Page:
There’s another advantage of thorium over uranium for commercial energy production.  It is much more efficient then uranium as a reactor fuel.  Its high degree of burn-up is a huge factor in reducing the cost of fuel.  Thus, thorium reactors generate far less volume of radioactive waste, and the smaller amount of waste has far less high-level radioactivity, with a far shorter half-life.  This means much cheaper hazardous waste disposal.

A proven and highly promising thorium reactor technology is the liquid fluoride thorium reactor (LFTR; pronounced lifter) in which the fuel and coolant are one and the same, circulated either by gravity, or by pump.  This high-thermal-conductivity / high thermal-expansivity liquid is a fluoride salt that melts at moderately high temperatures and circulates at low pressures without the need for expensive pressure vessels.  The molten salt fuel is not corrosive to any of the materials of construction, which are common ferrous types.  That means cheaper plant construction.


LFTRs differ from other nuclear power reactors in almost every aspect. First, they use more common natural thorium instead of exotic enriched uranium.  Some of the thorium is turned into uranium (U233) by thermal breeding, which replaces the starting charge of U235 or Pu239 as those materials burn up.  Refueling and waste management is accomplished continuously without shutdown by pumping from/to external vessels as required.  The liquid salt fuel/coolant attains higher operating temperatures with low system pressures, which reduces the cost of construction and increases safety while attaining much higher thermal efficiencies for power generation.

The LFTR uses inherently small, more compact equipment for significant thermal output.  LFTR technology, therefore, has unusual flexibility in design — the scaling of plant sizes up and down can be managed with ease.  This characteristic also facilitates the manufacturing of plant components in a factory for field assembly, and achieves even further cost reductions.  It also provides flexibility in location and scheduling of operations.  It creates the possibility of miniature, modular plants for on-site generation of heat and power combined, and ease of scaling up plant sizes.  All this is now attracting new entrepreneurial and venture capital interest in nuclear power.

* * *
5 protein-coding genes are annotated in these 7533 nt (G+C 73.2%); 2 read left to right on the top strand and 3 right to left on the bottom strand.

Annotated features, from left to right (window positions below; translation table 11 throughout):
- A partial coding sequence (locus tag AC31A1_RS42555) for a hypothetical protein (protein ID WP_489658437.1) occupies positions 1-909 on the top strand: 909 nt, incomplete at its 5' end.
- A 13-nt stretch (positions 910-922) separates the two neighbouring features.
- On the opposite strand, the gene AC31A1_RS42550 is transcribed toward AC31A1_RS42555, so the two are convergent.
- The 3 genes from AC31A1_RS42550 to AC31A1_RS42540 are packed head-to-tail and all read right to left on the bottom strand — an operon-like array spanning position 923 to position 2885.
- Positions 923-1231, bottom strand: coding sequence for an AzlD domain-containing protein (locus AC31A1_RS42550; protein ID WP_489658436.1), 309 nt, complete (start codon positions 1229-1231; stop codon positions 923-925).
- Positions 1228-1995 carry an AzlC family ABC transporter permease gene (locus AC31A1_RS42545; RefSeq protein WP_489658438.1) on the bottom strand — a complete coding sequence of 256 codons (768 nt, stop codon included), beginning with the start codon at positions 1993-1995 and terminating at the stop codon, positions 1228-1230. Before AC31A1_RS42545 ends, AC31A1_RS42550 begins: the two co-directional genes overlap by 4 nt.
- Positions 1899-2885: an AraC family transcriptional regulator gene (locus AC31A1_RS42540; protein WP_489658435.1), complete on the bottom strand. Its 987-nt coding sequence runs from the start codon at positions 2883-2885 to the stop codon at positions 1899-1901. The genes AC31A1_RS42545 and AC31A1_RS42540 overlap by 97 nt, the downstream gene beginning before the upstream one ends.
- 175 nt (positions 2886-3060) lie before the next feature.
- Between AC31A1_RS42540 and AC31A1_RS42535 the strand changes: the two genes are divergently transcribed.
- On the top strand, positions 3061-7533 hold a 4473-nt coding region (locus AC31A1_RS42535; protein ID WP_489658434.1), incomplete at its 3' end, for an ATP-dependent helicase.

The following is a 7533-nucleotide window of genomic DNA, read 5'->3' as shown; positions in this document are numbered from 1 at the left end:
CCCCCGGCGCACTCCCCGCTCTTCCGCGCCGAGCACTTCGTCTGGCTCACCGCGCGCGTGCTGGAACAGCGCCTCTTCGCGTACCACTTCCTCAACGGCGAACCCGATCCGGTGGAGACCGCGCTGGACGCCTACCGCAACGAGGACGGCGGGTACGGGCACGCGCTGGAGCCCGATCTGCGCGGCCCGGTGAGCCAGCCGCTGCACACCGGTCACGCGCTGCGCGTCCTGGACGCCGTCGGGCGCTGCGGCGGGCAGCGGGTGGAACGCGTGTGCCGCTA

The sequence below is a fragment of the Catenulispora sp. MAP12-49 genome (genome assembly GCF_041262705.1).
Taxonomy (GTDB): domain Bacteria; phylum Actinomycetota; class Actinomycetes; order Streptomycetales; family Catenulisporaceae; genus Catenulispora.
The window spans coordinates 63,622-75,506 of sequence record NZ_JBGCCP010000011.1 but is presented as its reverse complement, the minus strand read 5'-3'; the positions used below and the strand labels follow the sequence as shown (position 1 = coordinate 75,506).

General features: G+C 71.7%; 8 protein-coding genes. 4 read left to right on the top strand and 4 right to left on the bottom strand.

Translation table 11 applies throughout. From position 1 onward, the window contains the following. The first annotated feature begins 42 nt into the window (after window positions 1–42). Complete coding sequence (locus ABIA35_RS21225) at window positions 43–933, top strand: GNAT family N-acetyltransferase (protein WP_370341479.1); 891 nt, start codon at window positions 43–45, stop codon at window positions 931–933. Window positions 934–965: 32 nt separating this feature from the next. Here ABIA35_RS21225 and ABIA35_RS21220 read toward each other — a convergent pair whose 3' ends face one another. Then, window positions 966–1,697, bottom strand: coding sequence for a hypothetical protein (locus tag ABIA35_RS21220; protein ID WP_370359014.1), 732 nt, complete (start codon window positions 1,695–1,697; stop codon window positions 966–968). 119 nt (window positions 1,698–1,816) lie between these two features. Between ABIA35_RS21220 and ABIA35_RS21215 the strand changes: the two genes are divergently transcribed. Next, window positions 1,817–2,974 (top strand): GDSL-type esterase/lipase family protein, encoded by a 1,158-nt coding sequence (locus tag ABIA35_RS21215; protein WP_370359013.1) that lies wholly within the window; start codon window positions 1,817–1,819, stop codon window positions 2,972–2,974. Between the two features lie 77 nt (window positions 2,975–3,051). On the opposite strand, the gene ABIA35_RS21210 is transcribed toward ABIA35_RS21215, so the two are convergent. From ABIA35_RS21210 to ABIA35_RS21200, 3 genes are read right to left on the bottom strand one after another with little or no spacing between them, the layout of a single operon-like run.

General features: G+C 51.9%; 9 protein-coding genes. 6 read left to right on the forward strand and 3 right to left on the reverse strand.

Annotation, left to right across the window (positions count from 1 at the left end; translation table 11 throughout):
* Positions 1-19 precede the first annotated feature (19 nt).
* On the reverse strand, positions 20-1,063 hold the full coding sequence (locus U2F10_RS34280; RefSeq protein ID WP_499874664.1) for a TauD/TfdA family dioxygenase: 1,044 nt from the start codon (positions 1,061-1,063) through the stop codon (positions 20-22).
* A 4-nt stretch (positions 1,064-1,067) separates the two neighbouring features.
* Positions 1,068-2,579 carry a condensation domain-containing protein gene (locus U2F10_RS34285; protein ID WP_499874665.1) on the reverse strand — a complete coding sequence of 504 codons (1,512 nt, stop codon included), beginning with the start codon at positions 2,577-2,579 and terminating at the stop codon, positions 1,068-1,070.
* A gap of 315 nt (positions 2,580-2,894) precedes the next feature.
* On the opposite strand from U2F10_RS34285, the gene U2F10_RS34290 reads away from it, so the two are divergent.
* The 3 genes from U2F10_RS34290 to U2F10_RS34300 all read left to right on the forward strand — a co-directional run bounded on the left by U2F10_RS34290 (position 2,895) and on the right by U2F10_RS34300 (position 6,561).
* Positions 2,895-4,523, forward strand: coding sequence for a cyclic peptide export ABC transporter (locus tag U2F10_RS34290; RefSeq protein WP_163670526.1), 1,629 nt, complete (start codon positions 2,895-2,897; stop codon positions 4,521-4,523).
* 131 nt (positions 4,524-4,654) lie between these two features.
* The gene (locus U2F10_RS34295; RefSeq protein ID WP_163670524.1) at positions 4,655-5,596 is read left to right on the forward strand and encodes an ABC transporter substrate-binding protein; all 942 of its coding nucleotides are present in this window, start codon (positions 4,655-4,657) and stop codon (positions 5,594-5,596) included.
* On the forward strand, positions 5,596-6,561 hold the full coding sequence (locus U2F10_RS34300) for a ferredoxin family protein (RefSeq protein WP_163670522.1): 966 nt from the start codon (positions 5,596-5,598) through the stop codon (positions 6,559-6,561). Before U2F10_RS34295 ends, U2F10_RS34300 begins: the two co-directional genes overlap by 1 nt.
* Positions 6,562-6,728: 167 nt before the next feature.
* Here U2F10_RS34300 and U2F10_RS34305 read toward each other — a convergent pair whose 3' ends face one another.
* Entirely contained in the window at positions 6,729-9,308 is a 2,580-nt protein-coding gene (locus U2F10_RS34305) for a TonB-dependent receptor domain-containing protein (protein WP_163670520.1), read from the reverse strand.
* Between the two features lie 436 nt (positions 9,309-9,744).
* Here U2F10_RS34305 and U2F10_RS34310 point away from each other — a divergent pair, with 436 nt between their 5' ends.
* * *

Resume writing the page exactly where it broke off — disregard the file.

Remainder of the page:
LFTR technology is attracting private company interest in Japan, China, India, the UK, Czech, Canada, and Australia, and also in the U.S.  Even though navigating U.S. government bureaucracy is a nightmare, various pilot projects are in progress.

Since thorium has so many advantages over uranium for commercial nuclear reactors, many have questioned why the thorium fuel cycle is not being used?  Thorium is a fertile material that is relatively common and cheap to prepare as a reactor fuel, and is safe and simple to use.  Reactors can be built with a negligible risk of thermal runaway and meltdown. Furthermore, thorium cycle wastes are minimal, radioactively benign, and devoid of any material that can be used for making bombs.

The advantages of adding electricity to our national electric grid using thorium reactors start from the moment thorium is mined and purified.  All but a trace of naturally occurring thorium is Th232, the isotope useful in nuclear reactors.  And all of it is used up in the reactor.  By comparison, only 3% to 5% of the uranium needed (in enriched form) is used in a uranium reactor before refueling is required.